To study the impact space travel has on viruses, Nasa researchers analysed blood, urine and saliva samples from astronauts before, during and after space shuttle flights and International Space Station missions.
The findings, recently published in the journal Frontiers in Microbiology, show an increase in the shedding, or reactivation, of these viruses while in space.
Lead study author Satish K Mehta from Johnson Space Centre said: “To date, 47 out of 89 (53 per cent) astronauts on short space shuttle flights, and 14 out of 23 (61 per cent) on longer ISS missions shed herpes viruses in their saliva or urine samples.
“These frequencies – as well as the quantity – of viral shedding are markedly higher than in samples from before or after flight, or from matched healthy controls.”
According to researchers, the reactivation of the dormant viruses was found to be caused by stress – the same factor that awakens them on Earth.
In addition to being confined to small spaces and separated from family and friends for extended periods of time, astronauts also undergo stress during takeoff and re-entry, at which point they are also exposed to zero gravity and cosmic radiation.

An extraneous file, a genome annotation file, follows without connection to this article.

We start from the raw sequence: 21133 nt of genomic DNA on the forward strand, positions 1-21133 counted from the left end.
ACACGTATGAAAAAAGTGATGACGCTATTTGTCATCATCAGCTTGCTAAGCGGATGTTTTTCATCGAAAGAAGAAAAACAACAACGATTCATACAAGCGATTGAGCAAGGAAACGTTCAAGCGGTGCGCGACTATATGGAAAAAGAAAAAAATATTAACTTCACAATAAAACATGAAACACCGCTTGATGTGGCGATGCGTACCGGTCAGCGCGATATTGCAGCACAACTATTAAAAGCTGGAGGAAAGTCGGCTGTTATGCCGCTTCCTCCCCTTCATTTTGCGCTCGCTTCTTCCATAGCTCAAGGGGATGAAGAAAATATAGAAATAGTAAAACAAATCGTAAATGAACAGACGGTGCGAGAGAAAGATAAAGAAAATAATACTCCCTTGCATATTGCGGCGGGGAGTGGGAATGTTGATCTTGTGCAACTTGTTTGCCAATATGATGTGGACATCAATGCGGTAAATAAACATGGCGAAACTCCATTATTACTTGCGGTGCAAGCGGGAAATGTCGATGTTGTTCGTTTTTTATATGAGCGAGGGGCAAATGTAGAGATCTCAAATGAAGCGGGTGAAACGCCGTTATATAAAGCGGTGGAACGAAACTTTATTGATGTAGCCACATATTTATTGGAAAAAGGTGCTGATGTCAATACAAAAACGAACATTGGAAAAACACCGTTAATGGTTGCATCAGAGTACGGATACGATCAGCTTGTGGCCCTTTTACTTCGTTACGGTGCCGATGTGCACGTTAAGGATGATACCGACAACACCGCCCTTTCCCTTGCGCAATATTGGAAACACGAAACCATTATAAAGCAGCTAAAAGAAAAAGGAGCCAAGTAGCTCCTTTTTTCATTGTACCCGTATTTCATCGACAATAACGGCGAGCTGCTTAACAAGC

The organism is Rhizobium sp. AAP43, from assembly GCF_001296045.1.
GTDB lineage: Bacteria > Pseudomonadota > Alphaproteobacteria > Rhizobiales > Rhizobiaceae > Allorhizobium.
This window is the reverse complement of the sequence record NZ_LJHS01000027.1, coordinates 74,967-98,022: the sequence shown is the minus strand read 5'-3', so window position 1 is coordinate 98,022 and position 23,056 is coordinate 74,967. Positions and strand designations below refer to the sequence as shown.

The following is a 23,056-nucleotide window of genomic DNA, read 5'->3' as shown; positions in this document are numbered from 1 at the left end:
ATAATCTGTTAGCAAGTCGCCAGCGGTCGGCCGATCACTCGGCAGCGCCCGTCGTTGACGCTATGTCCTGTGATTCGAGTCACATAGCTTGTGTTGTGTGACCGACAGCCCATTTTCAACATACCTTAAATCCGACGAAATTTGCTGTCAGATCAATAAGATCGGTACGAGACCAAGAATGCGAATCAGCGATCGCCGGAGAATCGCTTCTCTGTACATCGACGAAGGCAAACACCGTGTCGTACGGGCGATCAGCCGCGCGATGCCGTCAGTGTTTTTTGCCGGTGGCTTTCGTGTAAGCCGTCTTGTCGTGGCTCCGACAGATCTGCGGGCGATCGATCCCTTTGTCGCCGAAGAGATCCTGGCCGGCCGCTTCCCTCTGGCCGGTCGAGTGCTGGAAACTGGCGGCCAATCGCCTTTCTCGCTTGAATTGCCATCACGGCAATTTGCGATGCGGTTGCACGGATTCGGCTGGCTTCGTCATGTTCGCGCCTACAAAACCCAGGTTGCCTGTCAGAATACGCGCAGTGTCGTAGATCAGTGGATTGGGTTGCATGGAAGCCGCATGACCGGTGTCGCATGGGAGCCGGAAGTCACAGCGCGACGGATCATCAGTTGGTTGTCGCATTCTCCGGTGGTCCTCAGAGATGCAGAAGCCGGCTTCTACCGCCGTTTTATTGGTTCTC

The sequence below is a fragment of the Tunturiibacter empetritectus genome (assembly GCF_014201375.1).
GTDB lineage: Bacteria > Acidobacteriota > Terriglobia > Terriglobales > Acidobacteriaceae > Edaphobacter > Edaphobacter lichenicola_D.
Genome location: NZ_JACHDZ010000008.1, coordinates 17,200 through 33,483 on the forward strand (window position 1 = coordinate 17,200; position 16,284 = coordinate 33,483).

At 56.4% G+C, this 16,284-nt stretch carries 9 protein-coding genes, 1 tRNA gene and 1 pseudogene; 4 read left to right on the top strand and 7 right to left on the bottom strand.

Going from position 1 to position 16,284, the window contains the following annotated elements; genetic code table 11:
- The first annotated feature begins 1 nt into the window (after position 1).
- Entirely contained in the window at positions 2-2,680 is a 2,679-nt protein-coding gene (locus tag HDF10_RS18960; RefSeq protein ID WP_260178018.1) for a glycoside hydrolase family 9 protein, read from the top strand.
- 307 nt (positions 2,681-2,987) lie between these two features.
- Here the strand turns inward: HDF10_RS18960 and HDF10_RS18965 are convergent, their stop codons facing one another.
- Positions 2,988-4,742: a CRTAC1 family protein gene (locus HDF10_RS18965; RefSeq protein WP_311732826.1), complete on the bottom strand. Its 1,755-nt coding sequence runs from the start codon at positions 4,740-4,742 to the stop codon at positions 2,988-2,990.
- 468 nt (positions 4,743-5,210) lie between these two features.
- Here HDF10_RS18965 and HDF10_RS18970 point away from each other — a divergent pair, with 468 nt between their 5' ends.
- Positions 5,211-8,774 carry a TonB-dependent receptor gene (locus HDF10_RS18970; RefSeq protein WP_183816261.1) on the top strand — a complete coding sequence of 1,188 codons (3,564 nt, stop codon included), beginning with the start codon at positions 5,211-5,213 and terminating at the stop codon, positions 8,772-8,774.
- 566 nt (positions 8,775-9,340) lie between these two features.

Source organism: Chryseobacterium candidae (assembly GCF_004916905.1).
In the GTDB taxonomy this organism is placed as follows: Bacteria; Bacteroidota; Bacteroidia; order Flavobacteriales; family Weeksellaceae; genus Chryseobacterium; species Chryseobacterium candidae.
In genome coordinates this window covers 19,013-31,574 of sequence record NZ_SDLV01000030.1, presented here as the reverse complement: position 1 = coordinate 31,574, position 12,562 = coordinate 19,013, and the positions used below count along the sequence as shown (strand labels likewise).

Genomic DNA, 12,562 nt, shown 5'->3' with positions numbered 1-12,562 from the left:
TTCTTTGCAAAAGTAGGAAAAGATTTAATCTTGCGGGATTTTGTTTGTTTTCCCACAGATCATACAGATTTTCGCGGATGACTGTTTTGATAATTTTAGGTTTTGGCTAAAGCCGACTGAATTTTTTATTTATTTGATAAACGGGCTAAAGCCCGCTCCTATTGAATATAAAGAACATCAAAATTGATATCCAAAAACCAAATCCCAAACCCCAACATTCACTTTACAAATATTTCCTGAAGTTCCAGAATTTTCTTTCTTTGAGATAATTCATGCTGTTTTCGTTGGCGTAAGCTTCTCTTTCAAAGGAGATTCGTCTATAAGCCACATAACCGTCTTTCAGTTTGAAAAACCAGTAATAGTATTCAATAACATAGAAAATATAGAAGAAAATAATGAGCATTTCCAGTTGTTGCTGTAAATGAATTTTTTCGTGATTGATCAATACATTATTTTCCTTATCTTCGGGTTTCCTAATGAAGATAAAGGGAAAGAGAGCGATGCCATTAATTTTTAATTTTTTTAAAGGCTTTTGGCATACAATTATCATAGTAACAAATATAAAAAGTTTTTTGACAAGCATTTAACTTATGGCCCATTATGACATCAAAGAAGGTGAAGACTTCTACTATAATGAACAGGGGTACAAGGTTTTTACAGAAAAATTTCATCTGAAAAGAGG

The study found that four of the eight human herpes viruses were detected, including oral, genital, shingles and chickenpox.
However, although the viruses were found to “wake up,” most of the astronauts did not display symptoms.
“Only six astronauts developed any symptoms due to viral reaction,” Mehta said. “All were minor.”
In addition to the increased possibility of infecting others, the reactivation of the herpes virus raises concerns regarding future long-term missions to Mars.
“The magnitude, frequency, and duration of viral shedding all increase with length of spaceflight,” Mehta said. “The ideal countermeasure is vaccination for astronauts – but this is so far available only against chickenpox.”
Researchers are currently looking for methods of combating the reactivation of the virus – which would also benefit those on Earth.